“What next, Zen?” Barro asked, and Zen turned to face him, swallowing slightly. He had orders…but those orders were for a military base, not a civilian compound.

Was it time to disobey? No, not yet, he couldn’t let them know yet that the disapproved, but he couldn’t kill innocents either. This conversation was probably being recorded…they might be able to find out what he said next. He searched for a solution, one finally coming from his mind. “They must have bombed the wrong part of the wall…we’re supposed to be in a military base, but those are civilians. For now, we wait here for further orders. Everyone alright?”

Zen took a glance over his men, and found Lian a little ways away, trembling, his whole body shaking like a leaf as he stared with wide eyes at the bodies.

Walking forward, Zen moved toward him and put his hand on the boy’s shoulder. He seemed to calm slightly at the touch, but the terror was still in his eyes. “Lian,” he whispered, “I know it’s hard to look at. I know that sick feeling you get when you look at them. But there’s nothing we can do about it now.”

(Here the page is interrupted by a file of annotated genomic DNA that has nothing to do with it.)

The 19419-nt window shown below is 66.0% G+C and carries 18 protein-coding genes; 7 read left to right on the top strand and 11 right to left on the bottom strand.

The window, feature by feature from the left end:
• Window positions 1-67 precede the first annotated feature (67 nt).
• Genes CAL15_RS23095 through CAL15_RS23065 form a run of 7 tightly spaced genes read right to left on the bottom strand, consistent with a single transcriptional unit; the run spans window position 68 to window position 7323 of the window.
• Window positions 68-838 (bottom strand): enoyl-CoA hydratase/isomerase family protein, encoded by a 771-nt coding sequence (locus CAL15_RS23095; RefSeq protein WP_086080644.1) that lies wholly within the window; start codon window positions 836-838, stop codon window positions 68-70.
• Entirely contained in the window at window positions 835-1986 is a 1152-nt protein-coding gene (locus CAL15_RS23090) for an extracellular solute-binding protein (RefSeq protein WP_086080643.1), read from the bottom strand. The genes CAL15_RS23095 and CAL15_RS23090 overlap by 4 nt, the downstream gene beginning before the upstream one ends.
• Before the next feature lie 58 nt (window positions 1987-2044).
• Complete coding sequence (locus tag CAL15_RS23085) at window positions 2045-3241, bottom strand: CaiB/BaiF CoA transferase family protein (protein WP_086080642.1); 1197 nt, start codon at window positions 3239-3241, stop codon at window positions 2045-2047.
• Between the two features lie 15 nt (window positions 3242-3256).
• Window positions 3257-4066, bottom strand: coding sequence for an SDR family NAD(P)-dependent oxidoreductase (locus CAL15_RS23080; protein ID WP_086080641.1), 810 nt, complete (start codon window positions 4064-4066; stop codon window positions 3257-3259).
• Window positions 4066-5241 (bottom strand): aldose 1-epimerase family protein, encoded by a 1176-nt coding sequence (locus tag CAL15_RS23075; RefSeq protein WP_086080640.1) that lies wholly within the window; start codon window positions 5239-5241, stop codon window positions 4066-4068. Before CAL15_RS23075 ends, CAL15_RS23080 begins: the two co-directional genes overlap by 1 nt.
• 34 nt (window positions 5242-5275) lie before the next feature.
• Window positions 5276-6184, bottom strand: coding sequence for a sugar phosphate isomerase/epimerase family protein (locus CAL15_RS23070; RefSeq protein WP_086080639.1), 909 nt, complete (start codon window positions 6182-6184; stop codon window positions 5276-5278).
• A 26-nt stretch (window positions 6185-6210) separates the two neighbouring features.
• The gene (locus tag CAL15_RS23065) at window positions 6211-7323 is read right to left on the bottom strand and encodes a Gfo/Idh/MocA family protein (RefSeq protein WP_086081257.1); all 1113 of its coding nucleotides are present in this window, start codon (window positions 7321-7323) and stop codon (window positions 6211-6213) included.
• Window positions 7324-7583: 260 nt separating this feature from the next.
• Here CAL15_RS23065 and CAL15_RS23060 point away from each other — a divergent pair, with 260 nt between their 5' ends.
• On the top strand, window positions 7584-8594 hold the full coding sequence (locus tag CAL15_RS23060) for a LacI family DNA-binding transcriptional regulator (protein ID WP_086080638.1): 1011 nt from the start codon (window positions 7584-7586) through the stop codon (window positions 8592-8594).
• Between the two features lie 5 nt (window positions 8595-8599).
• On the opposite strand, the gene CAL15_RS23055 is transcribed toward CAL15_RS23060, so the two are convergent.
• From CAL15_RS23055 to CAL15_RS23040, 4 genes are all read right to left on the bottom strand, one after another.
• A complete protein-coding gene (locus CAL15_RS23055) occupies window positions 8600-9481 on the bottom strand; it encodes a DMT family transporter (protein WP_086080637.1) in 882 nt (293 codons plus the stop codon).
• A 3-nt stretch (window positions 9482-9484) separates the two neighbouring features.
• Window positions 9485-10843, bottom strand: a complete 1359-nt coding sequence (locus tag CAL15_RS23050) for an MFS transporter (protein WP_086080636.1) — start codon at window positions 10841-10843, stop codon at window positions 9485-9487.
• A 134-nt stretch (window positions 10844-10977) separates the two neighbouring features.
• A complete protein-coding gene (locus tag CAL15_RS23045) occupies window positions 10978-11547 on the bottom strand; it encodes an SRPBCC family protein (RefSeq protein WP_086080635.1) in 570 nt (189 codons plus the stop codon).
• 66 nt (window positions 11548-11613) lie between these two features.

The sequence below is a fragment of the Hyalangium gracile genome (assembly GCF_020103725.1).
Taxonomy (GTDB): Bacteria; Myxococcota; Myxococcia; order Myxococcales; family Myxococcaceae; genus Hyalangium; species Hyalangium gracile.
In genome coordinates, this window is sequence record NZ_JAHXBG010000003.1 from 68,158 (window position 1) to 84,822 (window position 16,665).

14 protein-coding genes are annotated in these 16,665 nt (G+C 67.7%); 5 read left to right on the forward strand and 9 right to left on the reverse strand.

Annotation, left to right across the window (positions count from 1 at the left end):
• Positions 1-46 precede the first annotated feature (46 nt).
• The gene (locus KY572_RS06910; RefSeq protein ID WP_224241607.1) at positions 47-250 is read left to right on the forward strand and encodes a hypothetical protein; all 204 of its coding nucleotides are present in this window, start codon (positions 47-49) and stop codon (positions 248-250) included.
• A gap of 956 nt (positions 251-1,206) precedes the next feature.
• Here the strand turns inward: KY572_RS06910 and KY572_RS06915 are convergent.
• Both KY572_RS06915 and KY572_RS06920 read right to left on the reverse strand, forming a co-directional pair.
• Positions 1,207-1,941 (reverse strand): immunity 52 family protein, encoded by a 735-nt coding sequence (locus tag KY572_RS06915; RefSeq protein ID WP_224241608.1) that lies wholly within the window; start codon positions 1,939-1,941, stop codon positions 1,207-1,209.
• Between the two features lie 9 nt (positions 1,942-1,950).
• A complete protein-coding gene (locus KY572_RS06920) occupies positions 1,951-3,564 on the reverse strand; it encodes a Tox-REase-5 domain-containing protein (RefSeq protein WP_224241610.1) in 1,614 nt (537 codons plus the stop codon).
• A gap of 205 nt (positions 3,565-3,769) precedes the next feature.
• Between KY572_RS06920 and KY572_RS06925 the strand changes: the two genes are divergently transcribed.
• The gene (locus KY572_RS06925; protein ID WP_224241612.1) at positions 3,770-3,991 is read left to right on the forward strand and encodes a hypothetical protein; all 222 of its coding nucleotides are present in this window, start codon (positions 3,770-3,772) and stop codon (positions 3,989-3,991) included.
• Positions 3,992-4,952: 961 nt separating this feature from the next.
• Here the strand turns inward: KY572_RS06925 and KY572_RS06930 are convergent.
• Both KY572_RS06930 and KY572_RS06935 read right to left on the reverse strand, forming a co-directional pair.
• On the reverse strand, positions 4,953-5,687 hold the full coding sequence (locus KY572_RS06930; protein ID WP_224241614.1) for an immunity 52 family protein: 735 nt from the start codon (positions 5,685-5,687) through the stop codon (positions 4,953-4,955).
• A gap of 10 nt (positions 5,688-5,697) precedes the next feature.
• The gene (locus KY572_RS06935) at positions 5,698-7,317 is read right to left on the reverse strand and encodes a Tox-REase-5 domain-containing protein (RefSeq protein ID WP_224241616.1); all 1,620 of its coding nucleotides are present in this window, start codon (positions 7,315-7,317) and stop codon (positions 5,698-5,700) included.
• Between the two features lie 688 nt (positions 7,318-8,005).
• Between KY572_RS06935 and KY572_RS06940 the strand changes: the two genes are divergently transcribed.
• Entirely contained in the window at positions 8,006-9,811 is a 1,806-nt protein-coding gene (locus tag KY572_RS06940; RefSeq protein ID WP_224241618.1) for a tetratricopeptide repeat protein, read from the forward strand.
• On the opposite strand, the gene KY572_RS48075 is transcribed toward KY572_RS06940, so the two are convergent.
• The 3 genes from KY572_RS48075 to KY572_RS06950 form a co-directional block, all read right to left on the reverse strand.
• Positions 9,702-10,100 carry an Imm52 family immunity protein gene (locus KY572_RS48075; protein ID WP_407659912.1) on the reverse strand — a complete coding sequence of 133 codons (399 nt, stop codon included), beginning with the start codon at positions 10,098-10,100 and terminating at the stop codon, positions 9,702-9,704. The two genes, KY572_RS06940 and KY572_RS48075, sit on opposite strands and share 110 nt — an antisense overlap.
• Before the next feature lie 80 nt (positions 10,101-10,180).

Lian coughed and sniffled, the sound clearly audible with the silencers stopping every other sound. “We should have been able to do something.” His voice was shaky and weak, and Zen wondered again how Lian had managed to convince the military leaders he was trained and fit for apprenticeship into the war.

He squeezed his shoulder, opened his mouth, and then closed it again. He couldn’t say much with them listening in to him, couldn’t give the kind of comfort that he wanted to. He didn’t really know what to say, then. War was all he remembered, the killing was all he knew. And civilians…they’d been nothing to him before. But after Lian had been assigned to him, he’d started to feel again. Not to remember, but to feel.

Sickening, that’s what every battle felt like after the adrenaline was gone and the stark reality was there, staring up at you with empty, dead eyes.

“Come back here, Lian,” he said quietly. “It’s better if you don’t look.”

The boy let him lead him away without any argument, and as he turned, Zen caught a glimpse of movement in the empty space left of the hole.

Reflexes took over. Zen pushed Lian away and whipped out his gun, firing at the movement.

Silence.

“Zen?” Araena’s voice was quiet, worried, tense.